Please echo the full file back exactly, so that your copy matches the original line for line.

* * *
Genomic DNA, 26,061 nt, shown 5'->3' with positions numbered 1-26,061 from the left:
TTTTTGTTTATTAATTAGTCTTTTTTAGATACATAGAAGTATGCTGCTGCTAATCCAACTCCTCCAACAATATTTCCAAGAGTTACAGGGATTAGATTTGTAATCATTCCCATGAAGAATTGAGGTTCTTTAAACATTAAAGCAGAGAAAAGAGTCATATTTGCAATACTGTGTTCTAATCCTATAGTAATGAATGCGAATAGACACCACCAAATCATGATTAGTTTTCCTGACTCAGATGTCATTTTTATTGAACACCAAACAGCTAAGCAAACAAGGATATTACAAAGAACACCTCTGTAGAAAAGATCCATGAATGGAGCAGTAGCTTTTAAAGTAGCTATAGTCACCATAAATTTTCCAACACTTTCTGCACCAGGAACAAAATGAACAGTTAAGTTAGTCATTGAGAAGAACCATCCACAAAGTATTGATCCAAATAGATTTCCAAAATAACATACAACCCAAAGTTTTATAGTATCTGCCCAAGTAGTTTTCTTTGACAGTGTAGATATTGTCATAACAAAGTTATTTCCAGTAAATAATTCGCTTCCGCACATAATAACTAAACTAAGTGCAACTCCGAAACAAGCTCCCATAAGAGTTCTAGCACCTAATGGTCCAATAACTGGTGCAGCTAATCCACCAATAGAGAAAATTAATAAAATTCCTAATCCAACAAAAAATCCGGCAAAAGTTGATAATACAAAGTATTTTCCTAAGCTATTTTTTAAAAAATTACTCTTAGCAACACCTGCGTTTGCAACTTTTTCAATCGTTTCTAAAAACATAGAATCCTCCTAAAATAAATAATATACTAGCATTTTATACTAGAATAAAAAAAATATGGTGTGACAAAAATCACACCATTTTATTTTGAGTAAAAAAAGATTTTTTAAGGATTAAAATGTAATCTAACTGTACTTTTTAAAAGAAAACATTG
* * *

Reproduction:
Genomic DNA, 26,061 nt, shown 5'->3' with positions numbered 1-26,061 from the left:
TTTTTGTTTATTAATTAGTCTTTTTTAGATACATAGAAGTATGCTGCTGCTAATCCAACTCCTCCAACAATATTTCCAAGAGTTACAGGGATTAGATTTGTAATCATTCCCATGAAGAATTGAGGTTCTTTAAACATTAAAGCAGAGAAAAGAGTCATATTTGCAATACTGTGTTCTAATCCTATAGTAATGAATGCGAATAGACACCACCAAATCATGATTAGTTTTCCTGACTCAGATGTCATTTTTATTGAACACCAAACAGCTAAGCAAACAAGGATATTACAAAGAACACCTCTGTAGAAAAGATCCATGAATGGAGCAGTAGCTTTTAAAGTAGCTATAGTCACCATAAATTTTCCAACACTTTCTGCACCAGGAACAAAATGAACAGTTAAGTTAGTCATTGAGAAGAACCATCCACAAAGTATTGATCCAAATAGATTTCCAAAATAACATACAACCCAAAGTTTTATAGTATCTGCCCAAGTAGTTTTCTTTGACAGTGTAGATATTGTCATAACAAAGTTATTTCCAGTAAATAATTCGCTTCCGCACATAATAACTAAACTAAGTGCAACTCCGAAACAAGCTCCCATAAGAGTTCTAGCACCTAATGGTCCAATAACTGGTGCAGCTAATCCACCAATAGAGAAAATTAATAAAATTCCTAATCCAACAAAAAATCCGGCAAAAGTTGATAATACAAAGTATTTTCCTAAGCTATTTTTTAAAAAATTACTCTTAGCAACACCTGCGTTTGCAACTTTTTCAATCGTTTCTAAAAACATAGAATCCTCCTAAAATAAATAATATACTAGCATTTTATACTAGAATAAAAAAAATATGGTGTGACAAAAATCACACCATTTTATTTTGAGTAAAAAAAGATTTTTTAAGGATTAAAATGTAATCTAACTGTACTTTTTAAAAGAAAACATTG